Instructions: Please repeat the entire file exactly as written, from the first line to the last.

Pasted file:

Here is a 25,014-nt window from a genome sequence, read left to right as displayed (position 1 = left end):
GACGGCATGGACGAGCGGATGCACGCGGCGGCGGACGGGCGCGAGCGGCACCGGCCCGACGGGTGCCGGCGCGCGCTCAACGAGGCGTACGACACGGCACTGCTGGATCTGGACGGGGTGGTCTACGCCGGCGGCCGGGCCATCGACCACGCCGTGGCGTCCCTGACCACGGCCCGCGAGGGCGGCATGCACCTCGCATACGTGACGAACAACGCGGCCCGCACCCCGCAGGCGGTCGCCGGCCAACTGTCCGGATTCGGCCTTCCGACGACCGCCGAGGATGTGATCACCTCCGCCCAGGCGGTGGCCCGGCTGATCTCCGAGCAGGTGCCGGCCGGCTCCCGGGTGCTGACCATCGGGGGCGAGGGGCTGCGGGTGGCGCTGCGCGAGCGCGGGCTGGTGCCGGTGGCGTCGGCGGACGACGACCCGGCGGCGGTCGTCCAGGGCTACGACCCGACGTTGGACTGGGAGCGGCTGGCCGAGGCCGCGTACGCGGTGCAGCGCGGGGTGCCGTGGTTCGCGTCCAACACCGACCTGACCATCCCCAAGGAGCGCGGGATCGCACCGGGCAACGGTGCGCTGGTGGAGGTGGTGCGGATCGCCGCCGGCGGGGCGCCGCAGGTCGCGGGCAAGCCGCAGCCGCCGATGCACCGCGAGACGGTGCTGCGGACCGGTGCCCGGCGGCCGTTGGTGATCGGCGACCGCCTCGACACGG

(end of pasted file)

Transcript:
Here is a 25,014-nt window from a genome sequence, read left to right as displayed (position 1 = left end):
GACGGCATGGACGAGCGGATGCACGCGGCGGCGGACGGGCGCGAGCGGCACCGGCCCGACGGGTGCCGGCGCGCGCTCAACGAGGCGTACGACACGGCACTGCTGGATCTGGACGGGGTGGTCTACGCCGGCGGCCGGGCCATCGACCACGCCGTGGCGTCCCTGACCACGGCCCGCGAGGGCGGCATGCACCTCGCATACGTGACGAACAACGCGGCCCGCACCCCGCAGGCGGTCGCCGGCCAACTGTCCGGATTCGGCCTTCCGACGACCGCCGAGGATGTGATCACCTCCGCCCAGGCGGTGGCCCGGCTGATCTCCGAGCAGGTGCCGGCCGGCTCCCGGGTGCTGACCATCGGGGGCGAGGGGCTGCGGGTGGCGCTGCGCGAGCGCGGGCTGGTGCCGGTGGCGTCGGCGGACGACGACCCGGCGGCGGTCGTCCAGGGCTACGACCCGACGTTGGACTGGGAGCGGCTGGCCGAGGCCGCGTACGCGGTGCAGCGCGGGGTGCCGTGGTTCGCGTCCAACACCGACCTGACCATCCCCAAGGAGCGCGGGATCGCACCGGGCAACGGTGCGCTGGTGGAGGTGGTGCGGATCGCCGCCGGCGGGGCGCCGCAGGTCGCGGGCAAGCCGCAGCCGCCGATGCACCGCGAGACGGTGCTGCGGACCGGTGCCCGGCGGCCGTTGGTGATCGGCGACCGCCTCGACACGG